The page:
By Nidal Chebbak
Fez- Earlier this month, I wrote an article about the nightmarish experience some pregnant women in Morocco go through when they are forced to give birth in the public streets due to the hospitals’ rejection to provide them any help. Those incidents seem to be a common occurrence this year that it might turn into a phenomenon.
On the morning of Saturday, May 26, a woman was forced to give birth in a taxi in Settat after she found no one at the city’s regional hospital center. The young woman, who was suffering from labor pains, was accompanied by her husband and the taxi driver who waited for the couple and helped them look all over the hospital for a nurse or a doctor for more than half an hour to take the necessary procedures, but in vain.
Due to the absence of all the medical staff at the hospital, the taxi driver and the husband were forced to move the woman, who was still in labor, to the back seat where she gave birth to a baby girl who died minutes later because of the unhealthy situation and absence of any medical care.
Another similar incident that sparked resentment among Moroccans happened a day earlier on the evening of Friday, May 25, when a pregnant woman who sells Kleenex tissues in the streets was in labor and gave birth under a tree in Rabat after she was denied access to a public hospital because she didn’t have the needed amount of money or any guarantee to be granted the emergency care though she was in an emergency state.
The pregnant woman, Hasnae al-Ahmar, 21, who was accompanied by her friend, found herself obliged to leave the hospital due to her poor financial condition.
But as soon as she stepped outside the hospital door, the labor pains intensified and her friend escorted her to a public garden where she laid under a tree. She gave birth in the garden with the help of her friend, who cut the umbilical cord off with a razor she had in her bag. A police car that was driving around noticed the two women and immediately called on an ambulance to take the woman to Souissi hospital.
This incident happened in Laymoun Street only few meters from the house of Prime Minister Abdelilah Benkiran who instructed the government earlier this year to open the doors of public hospitals to all emergency cases and to postpone any financial demands until the cases are cared for and necessary medical treatment is given.
Those instructions were issued after similar cases where women had given birth in the street because they were denied access to the hospital because of their poverty.
The Ministry of Health, headed by Hussein al-Ouardi, requested a written report about this incident from the hospital, which refused offering medical help to the woman, and to be presented to the ministry last Monday. The public prosecutor also initiated an investigation, which was expected to raise a lot of controversy.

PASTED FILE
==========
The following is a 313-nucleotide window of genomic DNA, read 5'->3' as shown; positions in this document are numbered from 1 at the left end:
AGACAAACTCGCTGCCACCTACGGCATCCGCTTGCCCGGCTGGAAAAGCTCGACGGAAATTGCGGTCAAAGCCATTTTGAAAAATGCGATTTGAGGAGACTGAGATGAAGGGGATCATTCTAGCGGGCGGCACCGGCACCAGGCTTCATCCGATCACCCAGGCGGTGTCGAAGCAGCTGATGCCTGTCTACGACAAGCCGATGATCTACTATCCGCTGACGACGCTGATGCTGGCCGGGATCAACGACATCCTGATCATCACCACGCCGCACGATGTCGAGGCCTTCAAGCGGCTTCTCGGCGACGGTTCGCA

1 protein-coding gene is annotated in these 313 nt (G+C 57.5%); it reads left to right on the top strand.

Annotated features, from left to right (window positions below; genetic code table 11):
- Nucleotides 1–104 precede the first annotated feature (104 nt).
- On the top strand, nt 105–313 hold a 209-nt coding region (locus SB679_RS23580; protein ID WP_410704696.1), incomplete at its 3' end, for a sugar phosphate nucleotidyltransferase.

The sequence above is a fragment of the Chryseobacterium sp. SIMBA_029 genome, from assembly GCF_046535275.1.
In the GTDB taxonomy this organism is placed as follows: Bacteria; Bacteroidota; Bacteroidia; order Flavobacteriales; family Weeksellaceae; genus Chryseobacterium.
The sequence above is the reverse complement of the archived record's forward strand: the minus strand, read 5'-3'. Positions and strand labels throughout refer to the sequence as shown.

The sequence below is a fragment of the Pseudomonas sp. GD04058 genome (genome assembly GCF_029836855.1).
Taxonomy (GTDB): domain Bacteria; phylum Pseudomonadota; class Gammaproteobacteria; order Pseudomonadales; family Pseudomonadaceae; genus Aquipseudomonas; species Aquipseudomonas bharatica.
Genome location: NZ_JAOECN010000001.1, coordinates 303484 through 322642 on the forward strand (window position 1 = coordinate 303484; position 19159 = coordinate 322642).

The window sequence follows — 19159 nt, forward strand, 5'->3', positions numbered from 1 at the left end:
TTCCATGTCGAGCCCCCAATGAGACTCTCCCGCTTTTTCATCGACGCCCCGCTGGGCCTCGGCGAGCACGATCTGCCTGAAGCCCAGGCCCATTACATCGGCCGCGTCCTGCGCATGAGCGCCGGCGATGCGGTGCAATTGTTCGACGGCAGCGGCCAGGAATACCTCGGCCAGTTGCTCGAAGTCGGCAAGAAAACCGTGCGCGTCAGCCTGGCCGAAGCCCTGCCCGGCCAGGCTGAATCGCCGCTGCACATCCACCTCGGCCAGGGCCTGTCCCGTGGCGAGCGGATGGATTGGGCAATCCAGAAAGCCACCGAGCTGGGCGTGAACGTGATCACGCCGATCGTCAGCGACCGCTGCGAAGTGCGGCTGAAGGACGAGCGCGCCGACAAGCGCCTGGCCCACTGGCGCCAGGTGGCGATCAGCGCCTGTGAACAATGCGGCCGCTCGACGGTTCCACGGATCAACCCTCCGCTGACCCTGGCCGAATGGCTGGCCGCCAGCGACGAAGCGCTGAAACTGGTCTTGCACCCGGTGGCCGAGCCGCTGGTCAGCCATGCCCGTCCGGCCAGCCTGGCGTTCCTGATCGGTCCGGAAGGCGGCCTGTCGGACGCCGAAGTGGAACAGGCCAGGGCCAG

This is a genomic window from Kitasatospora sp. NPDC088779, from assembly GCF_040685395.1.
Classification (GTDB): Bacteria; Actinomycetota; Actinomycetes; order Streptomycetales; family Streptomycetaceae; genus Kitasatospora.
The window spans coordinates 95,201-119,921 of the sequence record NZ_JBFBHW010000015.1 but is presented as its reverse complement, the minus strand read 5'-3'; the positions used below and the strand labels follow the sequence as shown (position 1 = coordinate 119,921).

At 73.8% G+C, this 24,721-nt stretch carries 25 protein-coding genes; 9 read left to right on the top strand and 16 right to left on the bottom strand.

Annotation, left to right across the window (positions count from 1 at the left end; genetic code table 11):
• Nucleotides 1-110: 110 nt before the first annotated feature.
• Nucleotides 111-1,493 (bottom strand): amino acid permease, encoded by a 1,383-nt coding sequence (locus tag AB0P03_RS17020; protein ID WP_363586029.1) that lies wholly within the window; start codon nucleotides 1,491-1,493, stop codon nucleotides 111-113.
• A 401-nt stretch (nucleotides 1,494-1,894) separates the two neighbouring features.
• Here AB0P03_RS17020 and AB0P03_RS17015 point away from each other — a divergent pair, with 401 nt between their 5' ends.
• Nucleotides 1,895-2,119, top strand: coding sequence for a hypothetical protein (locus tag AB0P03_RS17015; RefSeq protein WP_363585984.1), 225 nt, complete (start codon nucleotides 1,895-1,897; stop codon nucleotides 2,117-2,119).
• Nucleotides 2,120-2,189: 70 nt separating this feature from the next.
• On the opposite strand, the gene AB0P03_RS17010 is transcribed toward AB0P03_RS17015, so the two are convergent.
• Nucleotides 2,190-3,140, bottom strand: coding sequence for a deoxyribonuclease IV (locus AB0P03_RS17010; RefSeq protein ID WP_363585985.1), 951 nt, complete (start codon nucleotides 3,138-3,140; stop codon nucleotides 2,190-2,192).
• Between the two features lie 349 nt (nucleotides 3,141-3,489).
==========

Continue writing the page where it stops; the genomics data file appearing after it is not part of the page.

The Ministry of Health issued a report that stated that “the public hospital of Laymoun received the woman according to the applicable standards. They checked her and while the medical team was preparing her medical files, she left the hospital for her own personal reasons despite the insistence of the medical stuff to stay because she needs urged treatment.”
Hasnae completely denies this statement and insists that she was asked to pay between 1500 to 3500 DH as delivery fees for the hospital. She also insists that the medical staff refused to check her condition or do the necessary procedures until she had the necessary money. The nurse asked her to go to a local hospital in Salé which offers free medical care because though it’s a public hospital, it requires paying fees before receiving medical care.
She added that after giving birth at the garden and then being taken to Souissi hospital, she was treated very poorly. She was sutured without anesthetization and left without food for the entire day, with no further care.
With these two conflicting stories, it might be a bit hard to detect which party is right or wrong, but with the countless incidents of women across the kingdom being denied medical treatment in public hospitals and giving birth in streets, parks, hospital doors, telephone booths, and taxis, it is quite obvious that we need a radical change in the health care system in our country which only makes people’s lives more miserable instead of providing help, care and medical assistance.
These are outrageous cases of neglect that are spreading all over the Moroccan hospitals whose initial duty is to supposedly be at the service of the people, but instead they are jeopardizing the lives of the others with not the slightest care or sense of responsibility.
Nidal Chebbak is a Moroccan national. She obtained her Bachelor’s degree in English Studies in 2009 after completing a research paper on Advertising Moroccan Women in Moroccan Magazines, in addition to a Master’s degree in Cultural Studies: Cultures and Identities in Morocco from the University of Sidi Mohammed Ben Abdullah in Fez.